Even a very tiny black speck can ruin a micro-molded part.
That was just one of the challenges facing Knowles Electronics when designing a
miniature audio component used in a hearing aid. The part is smaller than a
pellet of resin.
Incredibly, the materials used are glass-filled nylons,
including one loaded 50 percent with glass. Wall thicknesses are 0.001 inch or less, and the part must match more
than 60 colors, including 20 different flesh tones.
"Our customers include almost all of the major hearing-aid
manufacturers," says Bob Walter, global commodities manager for Knowles, which
is headquartered in Itasca,
IL. "They are very specific about
the color of the parts we sell them. There are very exact color specifications
and we have to match that color standard time after time, which isn't always
The part required a specially compounded resin from Clariant
Masterbatches and a specialty molding house.
"With components this
small, a hundred pounds will yield more than 50,000 parts," says Tom Murphy,
vice-president of production at Accumold,
"There are not a lot of companies who are willing to work with us on these
small quantities, but Clariant will and we can really rely on them to repeat
the colors accurately from lot-to-lot."
Clariant compounds nylon 6/6 with three different levels of
glass fiber: 50 percent, 35 percent and
30 percent. Even in very tiny parts, glass reinforcement is required to provide
stiffness and dimensional stability. Clariant can deliver these materials in
customer-specified colors. The nylon supplied for Knowles' parts is specially
formulated for improved flow so that it more easily fills the tiny mold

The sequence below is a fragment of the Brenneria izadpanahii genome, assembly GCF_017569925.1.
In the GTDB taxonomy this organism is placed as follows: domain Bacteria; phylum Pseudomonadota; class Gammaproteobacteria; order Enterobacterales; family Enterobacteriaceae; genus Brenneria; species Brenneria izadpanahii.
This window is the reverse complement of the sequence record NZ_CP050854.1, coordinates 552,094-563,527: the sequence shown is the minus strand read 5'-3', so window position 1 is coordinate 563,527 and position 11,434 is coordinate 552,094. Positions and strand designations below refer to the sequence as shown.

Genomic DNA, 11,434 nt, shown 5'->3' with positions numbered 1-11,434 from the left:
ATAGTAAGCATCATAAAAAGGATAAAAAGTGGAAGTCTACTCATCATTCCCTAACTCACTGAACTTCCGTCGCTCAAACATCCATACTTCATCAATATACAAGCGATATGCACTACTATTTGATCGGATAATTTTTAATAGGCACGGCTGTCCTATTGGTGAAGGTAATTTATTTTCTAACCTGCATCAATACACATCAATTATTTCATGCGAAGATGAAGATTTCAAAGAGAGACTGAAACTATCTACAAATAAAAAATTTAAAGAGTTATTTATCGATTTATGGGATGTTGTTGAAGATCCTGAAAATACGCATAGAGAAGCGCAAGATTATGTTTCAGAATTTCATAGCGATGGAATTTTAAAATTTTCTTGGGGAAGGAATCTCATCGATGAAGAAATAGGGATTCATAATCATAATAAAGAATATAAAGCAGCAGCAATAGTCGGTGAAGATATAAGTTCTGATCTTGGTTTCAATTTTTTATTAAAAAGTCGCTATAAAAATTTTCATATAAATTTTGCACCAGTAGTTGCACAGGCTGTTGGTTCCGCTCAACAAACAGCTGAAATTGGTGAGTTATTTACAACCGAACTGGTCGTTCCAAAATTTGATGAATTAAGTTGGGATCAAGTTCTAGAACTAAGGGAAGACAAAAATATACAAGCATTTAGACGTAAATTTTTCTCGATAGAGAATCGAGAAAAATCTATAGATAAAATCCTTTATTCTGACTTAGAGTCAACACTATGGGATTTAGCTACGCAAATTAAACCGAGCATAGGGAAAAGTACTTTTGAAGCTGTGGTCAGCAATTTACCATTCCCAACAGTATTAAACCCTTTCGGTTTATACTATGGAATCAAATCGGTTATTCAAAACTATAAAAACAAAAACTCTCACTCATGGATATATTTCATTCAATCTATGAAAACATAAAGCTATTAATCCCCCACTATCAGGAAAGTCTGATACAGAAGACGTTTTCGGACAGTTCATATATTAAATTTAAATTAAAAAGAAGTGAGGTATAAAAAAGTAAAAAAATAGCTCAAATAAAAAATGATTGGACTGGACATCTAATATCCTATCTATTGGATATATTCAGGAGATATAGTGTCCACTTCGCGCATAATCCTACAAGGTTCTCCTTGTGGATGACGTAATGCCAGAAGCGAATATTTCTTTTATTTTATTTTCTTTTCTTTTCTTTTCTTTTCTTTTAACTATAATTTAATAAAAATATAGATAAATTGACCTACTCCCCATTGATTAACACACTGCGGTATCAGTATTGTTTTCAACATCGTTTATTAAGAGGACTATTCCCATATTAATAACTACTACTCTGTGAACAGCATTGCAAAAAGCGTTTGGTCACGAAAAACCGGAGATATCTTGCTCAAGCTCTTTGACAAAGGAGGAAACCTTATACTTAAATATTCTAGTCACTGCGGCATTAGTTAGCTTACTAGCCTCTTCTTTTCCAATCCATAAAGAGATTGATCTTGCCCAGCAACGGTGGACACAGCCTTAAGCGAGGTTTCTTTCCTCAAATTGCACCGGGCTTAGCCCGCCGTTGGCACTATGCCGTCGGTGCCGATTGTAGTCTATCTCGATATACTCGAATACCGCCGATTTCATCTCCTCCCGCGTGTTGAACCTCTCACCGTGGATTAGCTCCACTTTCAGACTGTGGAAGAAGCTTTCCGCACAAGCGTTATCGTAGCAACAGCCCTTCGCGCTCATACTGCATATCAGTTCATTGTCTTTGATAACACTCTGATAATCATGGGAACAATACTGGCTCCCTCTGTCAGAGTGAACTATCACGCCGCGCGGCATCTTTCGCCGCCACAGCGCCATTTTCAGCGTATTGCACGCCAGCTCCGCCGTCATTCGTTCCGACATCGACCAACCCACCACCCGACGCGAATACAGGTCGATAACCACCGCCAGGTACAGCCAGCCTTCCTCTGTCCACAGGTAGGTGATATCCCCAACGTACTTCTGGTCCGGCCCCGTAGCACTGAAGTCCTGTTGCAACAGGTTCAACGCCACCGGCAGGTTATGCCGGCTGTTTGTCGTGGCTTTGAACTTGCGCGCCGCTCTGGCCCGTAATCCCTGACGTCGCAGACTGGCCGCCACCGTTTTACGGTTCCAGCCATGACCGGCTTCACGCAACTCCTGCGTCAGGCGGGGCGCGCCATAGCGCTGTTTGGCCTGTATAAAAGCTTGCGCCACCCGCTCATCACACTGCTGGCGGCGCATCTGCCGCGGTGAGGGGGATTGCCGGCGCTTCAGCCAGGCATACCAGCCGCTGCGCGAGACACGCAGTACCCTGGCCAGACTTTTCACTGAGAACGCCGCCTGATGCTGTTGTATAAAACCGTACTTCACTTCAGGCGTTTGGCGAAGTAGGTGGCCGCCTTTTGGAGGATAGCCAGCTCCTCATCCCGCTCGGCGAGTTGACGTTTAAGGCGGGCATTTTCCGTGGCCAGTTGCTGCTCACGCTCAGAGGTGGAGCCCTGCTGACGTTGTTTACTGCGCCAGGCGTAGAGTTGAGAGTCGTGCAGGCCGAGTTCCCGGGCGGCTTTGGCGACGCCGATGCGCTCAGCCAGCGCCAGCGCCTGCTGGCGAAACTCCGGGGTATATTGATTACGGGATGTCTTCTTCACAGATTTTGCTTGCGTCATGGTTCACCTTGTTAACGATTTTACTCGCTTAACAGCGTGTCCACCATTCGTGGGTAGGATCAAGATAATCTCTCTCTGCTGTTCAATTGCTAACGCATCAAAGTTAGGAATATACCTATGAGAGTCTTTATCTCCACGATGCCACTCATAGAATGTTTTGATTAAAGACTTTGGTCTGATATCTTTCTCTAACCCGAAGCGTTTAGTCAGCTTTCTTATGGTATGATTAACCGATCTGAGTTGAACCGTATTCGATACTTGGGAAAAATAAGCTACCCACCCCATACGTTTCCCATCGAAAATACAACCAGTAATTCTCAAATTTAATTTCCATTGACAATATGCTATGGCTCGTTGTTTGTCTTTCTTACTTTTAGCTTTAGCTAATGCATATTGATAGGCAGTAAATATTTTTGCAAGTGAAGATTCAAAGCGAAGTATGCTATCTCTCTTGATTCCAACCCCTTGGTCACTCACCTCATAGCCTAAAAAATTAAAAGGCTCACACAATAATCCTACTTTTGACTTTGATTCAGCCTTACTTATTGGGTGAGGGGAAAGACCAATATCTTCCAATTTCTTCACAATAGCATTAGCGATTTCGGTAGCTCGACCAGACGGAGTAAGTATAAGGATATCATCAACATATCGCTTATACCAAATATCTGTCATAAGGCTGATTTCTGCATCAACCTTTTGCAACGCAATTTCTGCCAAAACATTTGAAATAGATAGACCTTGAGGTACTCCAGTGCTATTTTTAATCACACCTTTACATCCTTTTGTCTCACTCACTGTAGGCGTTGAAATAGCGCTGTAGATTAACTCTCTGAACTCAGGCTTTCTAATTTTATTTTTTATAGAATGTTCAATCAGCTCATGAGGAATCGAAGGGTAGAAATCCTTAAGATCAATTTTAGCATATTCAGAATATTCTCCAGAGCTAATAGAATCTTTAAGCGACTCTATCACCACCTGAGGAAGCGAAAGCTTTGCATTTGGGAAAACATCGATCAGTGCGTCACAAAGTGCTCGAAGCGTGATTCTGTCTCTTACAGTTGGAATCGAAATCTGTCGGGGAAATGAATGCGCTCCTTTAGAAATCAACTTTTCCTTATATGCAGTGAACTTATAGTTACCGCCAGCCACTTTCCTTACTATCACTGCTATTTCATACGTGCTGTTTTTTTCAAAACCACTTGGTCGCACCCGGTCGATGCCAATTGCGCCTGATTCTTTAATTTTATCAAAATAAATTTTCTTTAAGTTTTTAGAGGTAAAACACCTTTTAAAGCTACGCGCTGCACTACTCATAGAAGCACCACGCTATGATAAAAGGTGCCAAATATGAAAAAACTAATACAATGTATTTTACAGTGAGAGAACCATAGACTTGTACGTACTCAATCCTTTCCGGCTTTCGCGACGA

"The color dispersion needs to be so precise," says Murphy.
"In the parts we mold, there is a definite transparency factor. If you evaluate
a 2- or 3-inch sample chip, the color might look just fine, but in these thin
wall sections you can immediately see any inconsistency. The other thing we
worry about is black specks."
An occasional by-product of the compounding process, the
black specks Murphy refers to, are tiny bits of polymer that can appear in the
finished compound. Some are microscopic. "If you can see it in the finished
part," he says, "the customer will reject it. It was a big problem with other
vendors but Clariant seems to have gotten it under control."
Bob Wick, product manager at the Specialty Compounding group
at Clariant Masterbatches of Holden,
MA says, "we use a testing
procedure developed by TAPPI, the pulp and paper industry association, to
measure exactly how many and what size specks are in a given sample. It's one
thing to say you have no black specs and quite another to certify it on a
lot-to-lot basis, but that's what we have done for the materials we produce for
molding is growing as many parts, particularly in the electronics industry,
shrink in size. Micro-molded parts at Accumold range from about 1/2 inch sq in
size to parts measured in microns. These components often have complex geometry
and very tight tolerances. In one of its jobs, molded rotors have 18 tiny teeth
around a rotor's 0.092-inch diameter.
Accumold builds specialized molding machines to meet unique
requirements. The machines handle volumes from prototypes to 5 million or more
parts per year. Typical lead times for micro molds are between two and three